Memo to Axelrod: Part 1

Let’s declare war against the very notion of a jobless recovery. Otherwise, the nation faces an economic relapse in 2010 with stagflation, double-dip recession, chronic job losses and political disaster for the president and incumbents in both parties.

The current “recovery” is the result of a monetary bloat that has injected between $5 trillion and $10 trillion into the financial system to benefit banks that hoard the money. This destroys the economic cushion, which will not exist when hyper-ballooning deficits and national debt must be dealt with.

If credit rating agencies had financial integrity without political strings, they would have already removed America’s AAA rating with our deficits and debt, which are similar to those of near-bankrupt developing nations.

With trillions of dollars injected into the system, two results are inevitable. First, the money bloat will create at least a short term, modest recovery. Second, it will create significant inflation, especially with massive and unprecedented deficits and national debt that are a fiscal Vietnam.

Ratings agencies, global debt markets and inflation will force extreme action to cut the monetary bloat and fiscal deficits. This means major tax increases and spending cuts, restricted monetary policy and far higher Federal Reserve interest rates at a time of slow jobless recovery. This will drive the economy back down as inflation moves back up.

We must increase lending now and create jobs now, before credit markets and the Fed drive rates far higher.

What was urgently needed, but did not happen, was the economic cushion and financial reform that should have been created while the trillions of dollars were being spent. This did not happen. Now, after trillions of dollars were spent to restore lending to finance growth:

Credit card interest rates: up dramatically. Credit card delinquencies: rising fast, while banks guarantee more defaults by jacking up rates on troubled customers. Foreclosures: rising. Mortgage delinquencies: rising.  Commercial real state: falling. Net bank lending: still down. Unemployment: rising. Financial reform: none. Compensation reform: none. Toxic asset change: none. Consumer credit expansion: zero. Oil prices: rising. Gasoline prices: rising. Stimulus spending: paltry. Monday’s initiative is fine but modest compared to deep systematic problems. Regressive taxes: rising in hard-hit states, negating stimulus.  Cost of financing deficits: rising, and will skyrocket with Fed rate increases. Mortgage financing rates: will skyrocket with Fed rate increases.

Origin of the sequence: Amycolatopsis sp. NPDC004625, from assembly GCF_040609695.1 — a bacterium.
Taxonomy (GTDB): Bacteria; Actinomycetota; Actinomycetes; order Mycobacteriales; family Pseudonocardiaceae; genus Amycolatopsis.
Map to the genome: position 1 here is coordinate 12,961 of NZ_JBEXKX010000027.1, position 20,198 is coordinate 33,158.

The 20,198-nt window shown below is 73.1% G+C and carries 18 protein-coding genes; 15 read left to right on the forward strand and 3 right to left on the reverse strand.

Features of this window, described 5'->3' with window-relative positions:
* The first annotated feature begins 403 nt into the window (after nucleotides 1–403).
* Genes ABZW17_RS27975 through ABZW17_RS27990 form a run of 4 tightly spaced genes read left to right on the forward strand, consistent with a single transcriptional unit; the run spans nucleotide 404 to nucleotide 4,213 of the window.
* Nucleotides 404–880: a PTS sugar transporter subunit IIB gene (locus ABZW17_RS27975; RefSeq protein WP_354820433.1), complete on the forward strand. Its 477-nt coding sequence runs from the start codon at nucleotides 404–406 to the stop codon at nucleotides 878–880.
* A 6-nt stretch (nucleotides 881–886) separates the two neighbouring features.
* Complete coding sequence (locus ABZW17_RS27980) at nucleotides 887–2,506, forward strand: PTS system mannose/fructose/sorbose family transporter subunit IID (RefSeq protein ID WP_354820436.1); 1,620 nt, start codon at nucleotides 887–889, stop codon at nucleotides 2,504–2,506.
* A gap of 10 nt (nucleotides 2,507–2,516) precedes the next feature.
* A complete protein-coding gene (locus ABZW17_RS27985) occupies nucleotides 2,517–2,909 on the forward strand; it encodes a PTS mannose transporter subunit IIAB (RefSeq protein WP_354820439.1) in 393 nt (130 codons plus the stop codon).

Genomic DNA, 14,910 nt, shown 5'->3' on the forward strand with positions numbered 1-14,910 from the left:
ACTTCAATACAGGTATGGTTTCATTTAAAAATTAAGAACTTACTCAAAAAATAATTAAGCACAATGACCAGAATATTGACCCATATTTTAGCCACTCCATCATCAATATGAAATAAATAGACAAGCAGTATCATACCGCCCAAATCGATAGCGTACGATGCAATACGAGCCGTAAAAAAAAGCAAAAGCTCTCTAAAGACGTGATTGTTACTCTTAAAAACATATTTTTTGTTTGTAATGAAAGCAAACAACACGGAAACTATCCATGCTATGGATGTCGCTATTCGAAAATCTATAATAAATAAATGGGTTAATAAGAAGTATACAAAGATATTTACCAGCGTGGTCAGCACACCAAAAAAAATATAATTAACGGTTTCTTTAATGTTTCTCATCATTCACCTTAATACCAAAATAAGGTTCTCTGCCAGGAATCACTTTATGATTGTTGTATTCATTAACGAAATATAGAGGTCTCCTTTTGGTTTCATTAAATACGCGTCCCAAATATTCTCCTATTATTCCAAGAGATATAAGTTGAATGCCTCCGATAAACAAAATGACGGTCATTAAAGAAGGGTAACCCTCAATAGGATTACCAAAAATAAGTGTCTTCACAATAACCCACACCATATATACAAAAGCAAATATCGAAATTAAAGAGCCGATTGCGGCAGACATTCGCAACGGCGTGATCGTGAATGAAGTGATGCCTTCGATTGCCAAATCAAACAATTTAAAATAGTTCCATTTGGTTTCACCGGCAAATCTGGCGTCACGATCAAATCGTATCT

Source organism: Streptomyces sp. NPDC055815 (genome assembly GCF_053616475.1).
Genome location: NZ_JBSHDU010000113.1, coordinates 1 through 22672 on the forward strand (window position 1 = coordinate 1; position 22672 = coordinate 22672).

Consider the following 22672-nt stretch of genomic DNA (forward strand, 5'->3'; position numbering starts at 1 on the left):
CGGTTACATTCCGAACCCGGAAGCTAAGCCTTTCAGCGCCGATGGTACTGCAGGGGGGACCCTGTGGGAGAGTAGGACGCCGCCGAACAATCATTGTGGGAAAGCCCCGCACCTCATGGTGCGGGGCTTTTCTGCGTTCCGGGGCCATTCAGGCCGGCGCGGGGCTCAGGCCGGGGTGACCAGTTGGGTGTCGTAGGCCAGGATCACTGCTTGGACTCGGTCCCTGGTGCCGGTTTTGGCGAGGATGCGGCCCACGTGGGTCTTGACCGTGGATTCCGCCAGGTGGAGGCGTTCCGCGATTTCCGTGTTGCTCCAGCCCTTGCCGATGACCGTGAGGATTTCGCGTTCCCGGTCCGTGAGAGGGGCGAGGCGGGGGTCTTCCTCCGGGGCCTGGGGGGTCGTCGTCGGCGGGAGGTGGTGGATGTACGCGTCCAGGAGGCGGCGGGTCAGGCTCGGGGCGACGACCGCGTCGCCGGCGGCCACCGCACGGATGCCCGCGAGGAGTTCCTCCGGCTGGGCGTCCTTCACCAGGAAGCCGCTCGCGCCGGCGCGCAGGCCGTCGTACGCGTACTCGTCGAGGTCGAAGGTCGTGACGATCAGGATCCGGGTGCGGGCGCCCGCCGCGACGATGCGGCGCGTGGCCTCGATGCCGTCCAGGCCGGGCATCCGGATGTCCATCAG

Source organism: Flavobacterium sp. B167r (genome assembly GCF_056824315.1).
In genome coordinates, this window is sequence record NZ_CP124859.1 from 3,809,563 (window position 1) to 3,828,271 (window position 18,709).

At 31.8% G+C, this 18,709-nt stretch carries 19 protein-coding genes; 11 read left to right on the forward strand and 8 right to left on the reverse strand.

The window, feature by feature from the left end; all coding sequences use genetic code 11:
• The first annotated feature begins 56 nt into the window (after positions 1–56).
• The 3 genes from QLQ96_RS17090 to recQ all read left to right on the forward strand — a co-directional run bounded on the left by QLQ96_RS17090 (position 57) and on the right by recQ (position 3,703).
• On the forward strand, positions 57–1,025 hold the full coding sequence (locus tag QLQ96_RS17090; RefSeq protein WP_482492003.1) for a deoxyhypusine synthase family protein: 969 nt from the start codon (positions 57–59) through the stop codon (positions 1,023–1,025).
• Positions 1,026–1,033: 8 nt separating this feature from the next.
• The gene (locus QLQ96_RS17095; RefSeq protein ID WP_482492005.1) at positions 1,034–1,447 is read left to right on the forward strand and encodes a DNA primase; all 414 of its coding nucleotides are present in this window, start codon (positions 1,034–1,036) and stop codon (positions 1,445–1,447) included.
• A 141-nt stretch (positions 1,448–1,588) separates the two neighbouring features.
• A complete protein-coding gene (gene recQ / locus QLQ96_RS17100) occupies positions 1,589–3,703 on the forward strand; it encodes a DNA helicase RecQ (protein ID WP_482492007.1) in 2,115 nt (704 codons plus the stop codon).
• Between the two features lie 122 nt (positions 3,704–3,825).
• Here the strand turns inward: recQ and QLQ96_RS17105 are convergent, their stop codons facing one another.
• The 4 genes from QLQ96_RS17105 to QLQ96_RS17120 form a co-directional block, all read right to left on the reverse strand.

The credit card bill strangles consumers and small business by continuing every rate increase and abuse for nine months. Banks are shifting from fixed to variable rates. As the Fed raises rates it will all be passed on and further strangle consumers and small businesses. By 2010, some credit card rates will reach 40 percent. With the Fed raises most rates will fall between 20 percent and 30 percent, formerly called usury.

The current program leaves intact virtually all of the practices that created the mess. It is closer to the Bush-Paulson banking paradigm than a New Deal or New Frontier.

There is a grave danger of stagflation, double-dip recession in 2010, chronic job losses and big political trouble. The answers reside not in Geithner’s policies but the president’s campaign speeches.

Part 2 will describe a progressive capitalist agenda to promote real growth and avoid the gathering storm.

Budowsky was an aide to former Sen. Lloyd Bentsen and Bill Alexander, then chief deputy majority whip of the House. He holds an LL.M. degree in international financial law from the London School of Economics. He can be read on The Hill’s Pundits Blog and reached at